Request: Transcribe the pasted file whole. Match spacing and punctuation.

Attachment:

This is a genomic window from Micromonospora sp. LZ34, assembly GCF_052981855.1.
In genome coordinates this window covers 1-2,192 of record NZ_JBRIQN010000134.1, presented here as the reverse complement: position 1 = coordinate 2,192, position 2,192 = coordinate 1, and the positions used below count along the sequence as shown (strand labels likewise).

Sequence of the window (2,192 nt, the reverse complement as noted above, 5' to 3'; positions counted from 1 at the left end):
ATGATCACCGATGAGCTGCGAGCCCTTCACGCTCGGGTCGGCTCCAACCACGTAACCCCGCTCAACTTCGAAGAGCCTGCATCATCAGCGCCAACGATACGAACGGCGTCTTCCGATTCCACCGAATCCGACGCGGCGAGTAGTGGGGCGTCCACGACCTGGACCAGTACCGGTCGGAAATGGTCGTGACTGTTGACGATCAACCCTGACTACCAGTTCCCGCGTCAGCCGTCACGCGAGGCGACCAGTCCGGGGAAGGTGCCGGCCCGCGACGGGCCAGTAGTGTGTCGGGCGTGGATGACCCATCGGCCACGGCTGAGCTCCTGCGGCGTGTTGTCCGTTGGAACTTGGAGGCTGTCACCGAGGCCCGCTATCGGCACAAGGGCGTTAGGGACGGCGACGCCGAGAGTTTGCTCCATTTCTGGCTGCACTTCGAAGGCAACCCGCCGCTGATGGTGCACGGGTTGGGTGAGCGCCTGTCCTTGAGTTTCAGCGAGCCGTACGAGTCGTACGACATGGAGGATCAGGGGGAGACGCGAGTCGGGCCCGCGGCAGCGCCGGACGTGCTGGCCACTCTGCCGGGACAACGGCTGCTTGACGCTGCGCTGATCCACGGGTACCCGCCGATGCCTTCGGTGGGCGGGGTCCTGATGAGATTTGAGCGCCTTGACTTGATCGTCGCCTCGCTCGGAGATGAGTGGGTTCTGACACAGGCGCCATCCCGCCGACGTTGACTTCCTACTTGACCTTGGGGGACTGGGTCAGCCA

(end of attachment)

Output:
This is a genomic window from Micromonospora sp. LZ34, assembly GCF_052981855.1.
In genome coordinates this window covers 1-2,192 of record NZ_JBRIQN010000134.1, presented here as the reverse complement: position 1 = coordinate 2,192, position 2,192 = coordinate 1, and the positions used below count along the sequence as shown (strand labels likewise).

Sequence of the window (2,192 nt, the reverse complement as noted above, 5' to 3'; positions counted from 1 at the left end):
ATGATCACCGATGAGCTGCGAGCCCTTCACGCTCGGGTCGGCTCCAACCACGTAACCCCGCTCAACTTCGAAGAGCCTGCATCATCAGCGCCAACGATACGAACGGCGTCTTCCGATTCCACCGAATCCGACGCGGCGAGTAGTGGGGCGTCCACGACCTGGACCAGTACCGGTCGGAAATGGTCGTGACTGTTGACGATCAACCCTGACTACCAGTTCCCGCGTCAGCCGTCACGCGAGGCGACCAGTCCGGGGAAGGTGCCGGCCCGCGACGGGCCAGTAGTGTGTCGGGCGTGGATGACCCATCGGCCACGGCTGAGCTCCTGCGGCGTGTTGTCCGTTGGAACTTGGAGGCTGTCACCGAGGCCCGCTATCGGCACAAGGGCGTTAGGGACGGCGACGCCGAGAGTTTGCTCCATTTCTGGCTGCACTTCGAAGGCAACCCGCCGCTGATGGTGCACGGGTTGGGTGAGCGCCTGTCCTTGAGTTTCAGCGAGCCGTACGAGTCGTACGACATGGAGGATCAGGGGGAGACGCGAGTCGGGCCCGCGGCAGCGCCGGACGTGCTGGCCACTCTGCCGGGACAACGGCTGCTTGACGCTGCGCTGATCCACGGGTACCCGCCGATGCCTTCGGTGGGCGGGGTCCTGATGAGATTTGAGCGCCTTGACTTGATCGTCGCCTCGCTCGGAGATGAGTGGGTTCTGACACAGGCGCCATCCCGCCGACGTTGACTTCCTACTTGACCTTGGGGGACTGGGTCAGCCA